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Mid-Missouri legislators await Gov. Nixon's State of the State speech

Monday, January 20, 2014 | 8:12 p.m. CST; updated 6:40 a.m. CST, Tuesday, January 21, 2014

JEFFERSON CITY — Mid-Missouri legislators are eagerly awaiting Gov. Jay Nixon's State of the State address Tuesday, which he will use to outline the 2015 budget, but they're not sure what they'll find. 

Citing increased revenue and cuts in funding, Rep. Stephen Webber, D-Columbia, said he would like to see the governor reinstate money for education that he withheld in 2013 out of concern that the tax-cutting House Bill 253 would eat up too many state funds. The House attempted to override the governor's veto in a special session in September.

Nixon, who has broad constitutional powers to allocate money, released $215 million for education and other projects later in September 2013 but still holds onto $134 million, according to The Associated Press. The 2015 fiscal year budget begins in July. 

Columbia Democrat Rep. Chris Kelly looks forward to Nixon's plan to expand Medicaid. Kelly is sponsoring House Bill 1239, which, among other things, would expand eligibility for MO HealthNet benefits to people between the ages of 19 and 65. 

Rep. Caleb Jones, R-Columbia said he is looking forward to the speech. 

"We never hear from the governor's office unless he's vetoing a bill," he explained.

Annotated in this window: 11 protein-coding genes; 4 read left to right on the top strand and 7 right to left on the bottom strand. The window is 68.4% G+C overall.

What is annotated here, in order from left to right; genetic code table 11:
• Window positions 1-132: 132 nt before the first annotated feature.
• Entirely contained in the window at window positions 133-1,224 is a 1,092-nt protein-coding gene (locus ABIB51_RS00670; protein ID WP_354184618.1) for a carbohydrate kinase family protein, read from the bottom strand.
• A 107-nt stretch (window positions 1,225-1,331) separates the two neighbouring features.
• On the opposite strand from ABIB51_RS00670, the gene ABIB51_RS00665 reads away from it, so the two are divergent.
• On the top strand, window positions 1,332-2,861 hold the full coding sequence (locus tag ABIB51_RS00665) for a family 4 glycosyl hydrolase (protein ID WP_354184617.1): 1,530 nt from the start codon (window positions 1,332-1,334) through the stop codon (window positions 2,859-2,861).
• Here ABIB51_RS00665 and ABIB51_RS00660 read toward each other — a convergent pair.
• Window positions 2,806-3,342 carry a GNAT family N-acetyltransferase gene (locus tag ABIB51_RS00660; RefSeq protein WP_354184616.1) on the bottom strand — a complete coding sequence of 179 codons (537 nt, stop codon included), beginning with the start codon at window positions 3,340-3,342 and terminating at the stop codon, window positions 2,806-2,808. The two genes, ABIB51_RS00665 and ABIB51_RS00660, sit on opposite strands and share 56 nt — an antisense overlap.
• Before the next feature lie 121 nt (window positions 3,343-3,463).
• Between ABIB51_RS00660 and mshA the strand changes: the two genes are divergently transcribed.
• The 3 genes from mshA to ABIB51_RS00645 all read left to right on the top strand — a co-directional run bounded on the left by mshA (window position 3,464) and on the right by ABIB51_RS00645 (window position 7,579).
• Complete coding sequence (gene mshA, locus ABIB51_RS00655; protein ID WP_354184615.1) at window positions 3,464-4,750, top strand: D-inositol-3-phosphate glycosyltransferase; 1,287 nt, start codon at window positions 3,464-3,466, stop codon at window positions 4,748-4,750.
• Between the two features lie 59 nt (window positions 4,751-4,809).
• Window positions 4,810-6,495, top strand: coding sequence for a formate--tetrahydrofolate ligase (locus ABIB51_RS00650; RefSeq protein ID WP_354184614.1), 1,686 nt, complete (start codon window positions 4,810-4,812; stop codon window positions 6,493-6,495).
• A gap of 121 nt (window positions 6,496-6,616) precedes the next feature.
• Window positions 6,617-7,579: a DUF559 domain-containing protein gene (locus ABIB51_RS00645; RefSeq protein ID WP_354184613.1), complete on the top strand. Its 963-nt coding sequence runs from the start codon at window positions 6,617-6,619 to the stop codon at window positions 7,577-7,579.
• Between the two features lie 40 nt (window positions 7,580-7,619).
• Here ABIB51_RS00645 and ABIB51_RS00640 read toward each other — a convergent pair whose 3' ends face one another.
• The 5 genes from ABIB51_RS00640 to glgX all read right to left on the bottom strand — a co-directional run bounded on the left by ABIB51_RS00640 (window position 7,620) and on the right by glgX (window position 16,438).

Caleb Jones considers the building bond issue a top priority, though he said Republican House Speaker Tim Jones hasn't referred it to committee. The $1 billion bond, which would be the largest in state history, would be used to renovate state buildings, including some at MU. 

The first two weeks of the session have gone by slowly, Webber said, but the tempo is expected to pick up. Caleb Rowden, R-Columbia, noted that the referral of more than 200 bills to committee shows the increased pace compared to 2013. 

Some legislators believe the tone this session will be positive, but with the approaching showdowns over Medicaid expansion, education funding and the "right-to-work" initiative, their cordiality will be tested. 

"I think it will be pretty contentious," Webber said, referencing how Medicaid expansion and the "right-to-work" pits the two parties against each other. 

Any time you get 163 people together, they're going to have some disagreements, Jones said.

"I've never been very good as a fortune teller," Kelly said about predicting the legislature's mood.

In his 2013 State of the State speech, Nixon supported Medicaid expansion, called for increased workforce training funding and proposed increasing education funding by $150 million.

After Nixon's speech, which is scheduled for 7 p.m., Tim Jones will give a rebuttal. 

Supervising editor is Gary Castor.


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